Brussels (Brussels Morning) Interviewing journalists Lailuma Sadid, Khalid Farooki and Nawab Khan gave me with three very interesting perspectives on recent events in Afghanistan and the impact it could have on press freedom. Their varied upbringings in Afghanistan, Pakistan and India respectively meant that they had different opinions on what should happen in the country.
All three now live in Brussels, a city they love for its multiculturalism and the palpable sense of freedom and security they feel working here as foreign journalists. Lailuma Sadid puts it simply. “In Brussels, it doesn’t matter what nationality or religion you are — there are no limits on who I can be and what I can do.”
Sadid especially has an appreciation for the freedom Brussels offers her as a journalist, having been forced to leave Afghanistan in 2012. Born and raised there, she came to Belgium as a refugee, no longer able to work in Afghanistan as a female journalist because of Taliban rule, and for similar reasons unable to continue running the school she had set up so that young girls could continue their education since that too was forbidden.
Although now settled as a journalist in Belgium, she still fights fiercely for women’s rights in Afghanistan. Asked whether the world should recognise the Taliban as the government of Afghanistan, her reply is forthright. “If the international community does recognise the Taliban it will be one of the biggest mistakes it has ever made for the people of Afghanistan.” Hearing Sadid relate the story of her life under the Taliban, when threats, fear and persecution were an everyday occurrence, especially for women, there seems to be little if any space in which to reconcile the world of the Taliban with the modern-day world.
Her commitment and concern for the wellbeing of the women of Afghanistan are evident as she talks about why the world must not recognise the Taliban. Recognition would be “worse for women, and a disaster for the international community”, she maintains.
Khalid Farooki, born in Pakistan and now the Brussels-based EU Correspondent of Pakistan’s IMC GEO TV News, holds a similar view. Having visited Afghanistan on many occasions, he has an affinity for the place he describes as “almost the same country as Pakistan.” He believes that “those who advocate for the Taliban must understand that they are not compatible with the modern world.” His background in Development Studies, including a Master’s degree acquired in the Netherlands, has given him an astute insight into the intersection between gender, economics and human rights. This, paired with his love of journalism “because you feel like you are doing a service for people, fighting for their rights”, is why he too also emphasises the importance of fighting for women’s rights. The EU, he says, “must demand …an inclusive government, and respect for women’s rights,” and it must also seek assurances that girls will be allowed to go to school, something that has yet to happen.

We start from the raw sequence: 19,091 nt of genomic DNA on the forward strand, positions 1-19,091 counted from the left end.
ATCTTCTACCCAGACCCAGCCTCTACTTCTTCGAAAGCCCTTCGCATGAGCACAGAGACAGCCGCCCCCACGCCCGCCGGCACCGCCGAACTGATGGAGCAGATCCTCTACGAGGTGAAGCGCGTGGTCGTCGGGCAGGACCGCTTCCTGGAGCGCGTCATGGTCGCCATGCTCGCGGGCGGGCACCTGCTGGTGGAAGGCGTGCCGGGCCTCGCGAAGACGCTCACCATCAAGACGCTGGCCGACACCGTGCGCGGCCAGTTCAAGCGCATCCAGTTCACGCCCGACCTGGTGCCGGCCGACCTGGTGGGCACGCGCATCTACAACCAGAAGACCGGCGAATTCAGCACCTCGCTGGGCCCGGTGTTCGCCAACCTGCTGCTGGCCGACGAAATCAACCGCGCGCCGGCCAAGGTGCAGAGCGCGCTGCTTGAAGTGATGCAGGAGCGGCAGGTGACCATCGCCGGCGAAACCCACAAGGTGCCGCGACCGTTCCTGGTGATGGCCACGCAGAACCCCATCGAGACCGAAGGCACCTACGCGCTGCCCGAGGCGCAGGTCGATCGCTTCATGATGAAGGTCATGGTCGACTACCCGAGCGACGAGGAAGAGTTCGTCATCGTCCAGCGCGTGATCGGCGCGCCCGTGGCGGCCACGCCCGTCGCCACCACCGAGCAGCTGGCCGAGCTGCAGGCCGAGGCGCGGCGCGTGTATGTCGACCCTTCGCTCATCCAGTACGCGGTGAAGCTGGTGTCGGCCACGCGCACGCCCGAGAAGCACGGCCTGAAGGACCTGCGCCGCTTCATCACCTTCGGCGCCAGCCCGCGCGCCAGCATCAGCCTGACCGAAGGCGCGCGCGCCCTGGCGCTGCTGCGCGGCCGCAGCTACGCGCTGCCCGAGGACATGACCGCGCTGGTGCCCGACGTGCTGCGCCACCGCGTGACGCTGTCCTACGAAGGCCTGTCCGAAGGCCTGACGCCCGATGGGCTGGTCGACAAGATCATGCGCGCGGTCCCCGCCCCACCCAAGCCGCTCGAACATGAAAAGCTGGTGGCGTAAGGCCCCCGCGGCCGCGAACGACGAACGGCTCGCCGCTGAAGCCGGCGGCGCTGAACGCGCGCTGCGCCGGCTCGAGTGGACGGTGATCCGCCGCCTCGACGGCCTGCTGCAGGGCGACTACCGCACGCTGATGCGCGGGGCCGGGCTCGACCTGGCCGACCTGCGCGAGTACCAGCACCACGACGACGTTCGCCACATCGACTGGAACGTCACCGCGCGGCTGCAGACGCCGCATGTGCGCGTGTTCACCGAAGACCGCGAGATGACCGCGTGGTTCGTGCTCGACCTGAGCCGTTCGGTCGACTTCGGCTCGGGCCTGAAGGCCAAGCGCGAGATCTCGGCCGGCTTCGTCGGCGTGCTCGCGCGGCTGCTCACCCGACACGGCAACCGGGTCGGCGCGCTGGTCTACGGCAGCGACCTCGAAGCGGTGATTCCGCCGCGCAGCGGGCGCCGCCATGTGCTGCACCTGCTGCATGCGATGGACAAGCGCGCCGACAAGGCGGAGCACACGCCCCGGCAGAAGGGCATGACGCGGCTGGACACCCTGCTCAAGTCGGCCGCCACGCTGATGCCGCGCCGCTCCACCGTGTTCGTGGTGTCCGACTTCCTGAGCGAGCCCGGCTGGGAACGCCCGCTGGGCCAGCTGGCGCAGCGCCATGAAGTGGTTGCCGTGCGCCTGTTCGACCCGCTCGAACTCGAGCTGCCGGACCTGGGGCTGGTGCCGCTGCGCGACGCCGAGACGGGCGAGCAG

Nawab Khan, on the other hand, points out that “the EU might have to revise its position” towards the Taliban since otherwise it might not have any influence within Afghanistan. For this reason alone, “they might decide to engage and talk to the Taliban.” The Indian journalist, now the European correspondent for the Kuwait News Agency, has extensive experience reporting on relations between the EU and the Arab world. In 2004 he helped the European Commission with a project to strengthen Indian media, an approach, he suggests, that might yield results in Afghanistan, where “the Taliban need time to adjust and understand.” In his view, admittedly more optimistic than that of either of his two colleagues, Afghanistan could soon have more free media, despite the presence of the Taliban.
What will actually happen in the country in the long term remains to be seen. The EU has set out conditions which it expects the Taliban to adhere to. Already, many countries have stated their unwillingness to recognise a Taliban government.
This gratifies Sadid, who clings to the hope that the people of Afghanistan are consulted when it comes to the eventual formation of the government. “They are the same terrorist group as always,” she says of the Taliban. “The only thing that has changed is that they now know how to put on a front for the world.”
It is her own lived experience of Taliban rule that fuels her drive against its re-emergence and her efforts to reach out to many in order to bring about change. Until that is achieved, she and her many journalist colleagues will continue fighting for the kind of press freedom and truth telling they believe in, the root principles of their chosen profession that in this day and age struggles to be heard amidst the cacophony of social media’s rhetorical certitudes.